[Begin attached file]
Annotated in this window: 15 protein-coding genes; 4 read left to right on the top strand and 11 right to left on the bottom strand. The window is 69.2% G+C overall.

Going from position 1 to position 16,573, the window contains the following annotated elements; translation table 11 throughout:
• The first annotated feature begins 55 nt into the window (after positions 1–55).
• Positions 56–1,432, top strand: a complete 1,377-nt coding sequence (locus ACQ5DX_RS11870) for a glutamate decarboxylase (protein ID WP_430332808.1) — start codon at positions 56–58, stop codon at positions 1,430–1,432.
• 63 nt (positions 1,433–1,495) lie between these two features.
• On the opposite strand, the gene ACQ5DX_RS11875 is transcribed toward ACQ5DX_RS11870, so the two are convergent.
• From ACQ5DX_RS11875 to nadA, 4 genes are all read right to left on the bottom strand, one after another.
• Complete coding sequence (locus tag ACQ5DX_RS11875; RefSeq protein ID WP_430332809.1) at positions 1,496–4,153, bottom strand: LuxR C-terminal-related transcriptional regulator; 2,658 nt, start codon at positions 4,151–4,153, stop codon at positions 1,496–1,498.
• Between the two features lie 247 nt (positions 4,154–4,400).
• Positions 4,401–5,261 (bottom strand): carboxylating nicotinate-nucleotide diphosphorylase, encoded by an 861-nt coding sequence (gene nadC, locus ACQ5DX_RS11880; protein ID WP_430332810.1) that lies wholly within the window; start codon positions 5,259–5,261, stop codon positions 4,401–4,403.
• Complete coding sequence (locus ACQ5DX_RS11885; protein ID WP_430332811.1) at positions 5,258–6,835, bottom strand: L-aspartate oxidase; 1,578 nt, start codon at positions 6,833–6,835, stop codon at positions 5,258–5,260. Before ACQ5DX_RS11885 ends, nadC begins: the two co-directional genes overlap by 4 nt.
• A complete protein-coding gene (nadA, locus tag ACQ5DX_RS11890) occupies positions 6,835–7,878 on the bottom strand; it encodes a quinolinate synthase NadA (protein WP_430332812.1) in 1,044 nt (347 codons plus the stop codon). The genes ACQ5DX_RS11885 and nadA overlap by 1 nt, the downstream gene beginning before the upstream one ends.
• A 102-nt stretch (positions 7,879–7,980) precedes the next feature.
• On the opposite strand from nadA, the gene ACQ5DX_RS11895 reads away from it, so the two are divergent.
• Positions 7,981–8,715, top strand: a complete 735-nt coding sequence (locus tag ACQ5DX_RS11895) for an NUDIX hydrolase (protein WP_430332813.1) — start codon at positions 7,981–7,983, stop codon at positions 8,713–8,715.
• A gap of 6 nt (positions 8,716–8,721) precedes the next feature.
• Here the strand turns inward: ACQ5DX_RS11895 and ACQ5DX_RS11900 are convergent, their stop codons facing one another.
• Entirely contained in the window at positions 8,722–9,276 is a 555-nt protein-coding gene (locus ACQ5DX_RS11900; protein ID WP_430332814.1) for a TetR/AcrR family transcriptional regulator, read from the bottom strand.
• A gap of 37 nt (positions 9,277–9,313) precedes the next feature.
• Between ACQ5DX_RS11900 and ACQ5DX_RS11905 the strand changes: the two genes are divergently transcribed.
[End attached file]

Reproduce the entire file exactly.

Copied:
Annotated in this window: 15 protein-coding genes; 4 read left to right on the top strand and 11 right to left on the bottom strand. The window is 69.2% G+C overall.

Going from position 1 to position 16,573, the window contains the following annotated elements; translation table 11 throughout:
• The first annotated feature begins 55 nt into the window (after positions 1–55).
• Positions 56–1,432, top strand: a complete 1,377-nt coding sequence (locus ACQ5DX_RS11870) for a glutamate decarboxylase (protein ID WP_430332808.1) — start codon at positions 56–58, stop codon at positions 1,430–1,432.
• 63 nt (positions 1,433–1,495) lie between these two features.
• On the opposite strand, the gene ACQ5DX_RS11875 is transcribed toward ACQ5DX_RS11870, so the two are convergent.
• From ACQ5DX_RS11875 to nadA, 4 genes are all read right to left on the bottom strand, one after another.
• Complete coding sequence (locus tag ACQ5DX_RS11875; RefSeq protein ID WP_430332809.1) at positions 1,496–4,153, bottom strand: LuxR C-terminal-related transcriptional regulator; 2,658 nt, start codon at positions 4,151–4,153, stop codon at positions 1,496–1,498.
• Between the two features lie 247 nt (positions 4,154–4,400).
• Positions 4,401–5,261 (bottom strand): carboxylating nicotinate-nucleotide diphosphorylase, encoded by an 861-nt coding sequence (gene nadC, locus ACQ5DX_RS11880; protein ID WP_430332810.1) that lies wholly within the window; start codon positions 5,259–5,261, stop codon positions 4,401–4,403.
• Complete coding sequence (locus ACQ5DX_RS11885; protein ID WP_430332811.1) at positions 5,258–6,835, bottom strand: L-aspartate oxidase; 1,578 nt, start codon at positions 6,833–6,835, stop codon at positions 5,258–5,260. Before ACQ5DX_RS11885 ends, nadC begins: the two co-directional genes overlap by 4 nt.
• A complete protein-coding gene (nadA, locus tag ACQ5DX_RS11890) occupies positions 6,835–7,878 on the bottom strand; it encodes a quinolinate synthase NadA (protein WP_430332812.1) in 1,044 nt (347 codons plus the stop codon). The genes ACQ5DX_RS11885 and nadA overlap by 1 nt, the downstream gene beginning before the upstream one ends.
• A 102-nt stretch (positions 7,879–7,980) precedes the next feature.
• On the opposite strand from nadA, the gene ACQ5DX_RS11895 reads away from it, so the two are divergent.
• Positions 7,981–8,715, top strand: a complete 735-nt coding sequence (locus tag ACQ5DX_RS11895) for an NUDIX hydrolase (protein WP_430332813.1) — start codon at positions 7,981–7,983, stop codon at positions 8,713–8,715.
• A gap of 6 nt (positions 8,716–8,721) precedes the next feature.
• Here the strand turns inward: ACQ5DX_RS11895 and ACQ5DX_RS11900 are convergent, their stop codons facing one another.
• Entirely contained in the window at positions 8,722–9,276 is a 555-nt protein-coding gene (locus ACQ5DX_RS11900; protein ID WP_430332814.1) for a TetR/AcrR family transcriptional regulator, read from the bottom strand.
• A gap of 37 nt (positions 9,277–9,313) precedes the next feature.
• Between ACQ5DX_RS11900 and ACQ5DX_RS11905 the strand changes: the two genes are divergently transcribed.